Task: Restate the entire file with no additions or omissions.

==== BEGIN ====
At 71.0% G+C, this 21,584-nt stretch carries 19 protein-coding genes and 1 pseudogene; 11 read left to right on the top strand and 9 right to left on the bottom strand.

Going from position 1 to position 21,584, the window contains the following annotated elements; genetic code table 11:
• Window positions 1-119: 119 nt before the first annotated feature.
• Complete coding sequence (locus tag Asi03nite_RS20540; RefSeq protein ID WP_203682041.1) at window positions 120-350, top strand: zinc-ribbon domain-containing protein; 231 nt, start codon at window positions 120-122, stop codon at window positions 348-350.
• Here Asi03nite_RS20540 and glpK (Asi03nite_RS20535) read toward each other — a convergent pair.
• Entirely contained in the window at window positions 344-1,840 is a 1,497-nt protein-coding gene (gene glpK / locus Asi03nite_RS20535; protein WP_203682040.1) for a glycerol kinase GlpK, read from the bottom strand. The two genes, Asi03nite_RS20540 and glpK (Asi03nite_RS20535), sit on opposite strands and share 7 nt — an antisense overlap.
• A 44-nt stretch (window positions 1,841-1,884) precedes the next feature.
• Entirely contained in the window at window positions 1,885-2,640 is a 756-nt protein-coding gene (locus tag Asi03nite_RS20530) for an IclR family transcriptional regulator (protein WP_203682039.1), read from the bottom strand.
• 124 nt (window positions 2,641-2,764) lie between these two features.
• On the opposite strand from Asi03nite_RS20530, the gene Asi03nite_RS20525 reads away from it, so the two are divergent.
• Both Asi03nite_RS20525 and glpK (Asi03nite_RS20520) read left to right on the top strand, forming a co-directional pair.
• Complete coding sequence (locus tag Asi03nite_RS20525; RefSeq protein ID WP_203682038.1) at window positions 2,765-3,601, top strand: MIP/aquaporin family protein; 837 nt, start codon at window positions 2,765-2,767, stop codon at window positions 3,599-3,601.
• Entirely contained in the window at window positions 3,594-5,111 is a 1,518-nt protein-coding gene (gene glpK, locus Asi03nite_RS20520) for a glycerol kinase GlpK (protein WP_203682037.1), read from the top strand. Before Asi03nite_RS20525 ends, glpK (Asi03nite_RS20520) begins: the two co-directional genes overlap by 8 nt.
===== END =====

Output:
At 71.0% G+C, this 21,584-nt stretch carries 19 protein-coding genes and 1 pseudogene; 11 read left to right on the top strand and 9 right to left on the bottom strand.

Going from position 1 to position 21,584, the window contains the following annotated elements; genetic code table 11:
• Window positions 1-119: 119 nt before the first annotated feature.
• Complete coding sequence (locus tag Asi03nite_RS20540; RefSeq protein ID WP_203682041.1) at window positions 120-350, top strand: zinc-ribbon domain-containing protein; 231 nt, start codon at window positions 120-122, stop codon at window positions 348-350.
• Here Asi03nite_RS20540 and glpK (Asi03nite_RS20535) read toward each other — a convergent pair.
• Entirely contained in the window at window positions 344-1,840 is a 1,497-nt protein-coding gene (gene glpK / locus Asi03nite_RS20535; protein WP_203682040.1) for a glycerol kinase GlpK, read from the bottom strand. The two genes, Asi03nite_RS20540 and glpK (Asi03nite_RS20535), sit on opposite strands and share 7 nt — an antisense overlap.
• A 44-nt stretch (window positions 1,841-1,884) precedes the next feature.
• Entirely contained in the window at window positions 1,885-2,640 is a 756-nt protein-coding gene (locus tag Asi03nite_RS20530) for an IclR family transcriptional regulator (protein WP_203682039.1), read from the bottom strand.
• 124 nt (window positions 2,641-2,764) lie between these two features.
• On the opposite strand from Asi03nite_RS20530, the gene Asi03nite_RS20525 reads away from it, so the two are divergent.
• Both Asi03nite_RS20525 and glpK (Asi03nite_RS20520) read left to right on the top strand, forming a co-directional pair.
• Complete coding sequence (locus tag Asi03nite_RS20525; RefSeq protein ID WP_203682038.1) at window positions 2,765-3,601, top strand: MIP/aquaporin family protein; 837 nt, start codon at window positions 2,765-2,767, stop codon at window positions 3,599-3,601.
• Entirely contained in the window at window positions 3,594-5,111 is a 1,518-nt protein-coding gene (gene glpK, locus Asi03nite_RS20520) for a glycerol kinase GlpK (protein WP_203682037.1), read from the top strand. Before Asi03nite_RS20525 ends, glpK (Asi03nite_RS20520) begins: the two co-directional genes overlap by 8 nt.